I thought his ‘ride’ – a camel – was more of a disaster waiting to happen than a mode of transportation.
3. Internal Monologue: If it’s in italics, NOT within double quotation marks, the words are tight internal monologue, i.e., the pov character is thinking that exact set of words, right now. If it isn’t in italics, NOT within double quotation marks, but is clearly something in the pov’s thoughts, it is more general internal monologue – the character is thinking that, but without quite those exact words.
A ghost house. Everything I’ve worked for is a dream.
4. Italics: I only use this form of emphasis by choice* for several distinct, but clearly obvious from context, occasions:
4a) Close internal monologue (see 3, above)
4b) Audience reaction when the characters are talking in front of a studio audience (because the are not participants in the conversation the way the host of the show and her guest are – but they are present:
From the far side of the stage where his band lounged, George squawked the bass.
Laughter and applause.
“Any plans to take one home?”
4c) Standard emphasis of a single word or short phrase within dialogue:
“Living in a castle, using a privy in winter…?”
4d) Ditto in pov’s thoughts (if the sentence were all italics, I’d make the emphasized word NOT italics for the same kind of contrast):
Stage fright? Prayer? What did she have to hide?
4e) To mark the name of a show, book, or movie:
“Now, tell us about your band, the Deadly Nightshades.”
Night Talk (TV talk show)
Roland, Dodgson (movie titles)
Prairie Fires (book title)
The answer to formatting remembered dialogue:
With my rules explained, I can now answer Janice Hardy’s question – because I format remembered dialogue DIFFERENTLY from all her examples. For remembered dialogue (essentially dialogue remembered in its exact wording WITHIN a pov’s thoughts), I use SINGLE QUOTES:
Bianca glanced at the frame on the nightstand with its ridiculous school-photo background of autumn leaves. ‘Bird in hand, princess,’ Daddy said. Thank God the house was hers, and an untouchable trust kept it that way forever. “We’ve had this discussion, Michael. I’d lose half my fans.”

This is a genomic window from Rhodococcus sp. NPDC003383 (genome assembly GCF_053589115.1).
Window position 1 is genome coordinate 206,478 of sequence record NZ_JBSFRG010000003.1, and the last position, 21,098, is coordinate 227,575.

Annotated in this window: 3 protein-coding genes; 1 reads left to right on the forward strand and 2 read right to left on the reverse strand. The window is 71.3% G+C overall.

My reasons? That using the single quotes makes it clear that it is not ACTUAL dialogue (see 1 above). Note that it ALSO gets italics because she thinks the EXACT words. Clear as mud?
These are all stylistic choices, and different writers, editors, and publishers make them differently, even in traditionally published books of fiction in the US. They are not WRONG – the only wrong is when a single book or a single author forgets to keep punctuation consistent – readers DO get confused. They may not know exactly WHY, but they will notice, and they don’t like it.
Thanks to Janice for this interesting blog topic. Except for Example 2, all of the examples come from the text of the scenes I have posted on the Pride’s Children tab of this blog.
This nitpicking is too technical for most people, and I hope I guide readers of my fiction into understanding these ‘rules’ (especially multiple italics use) in such a way that it is transparent to them by a few scenes into the story. I apologize to non-US readers – I can only handle one system without going completely nuts. I have read tons of British stuff, and it is all punctuated differently – and when I read their stuff, I read by their rules.
*Wordpress – and the free 2012 theme – allows me very limited control over how things appear on this blog. So I have to use the Block Quote feature to set off the epigraphs at the beginnings of chapters, and snippets of movies embedded within the scenes (meant to give the impression you are seeing a bit of the movie). When I self-publish, the ebook will allow much more formatting control, and, of course, the print book will look exactly as I want it to look, because otherwise it doesn’t go out. A very real benefit to the opinionated author with complicated control issues.
Comments? Do you do something different from what Janice or I do? And why?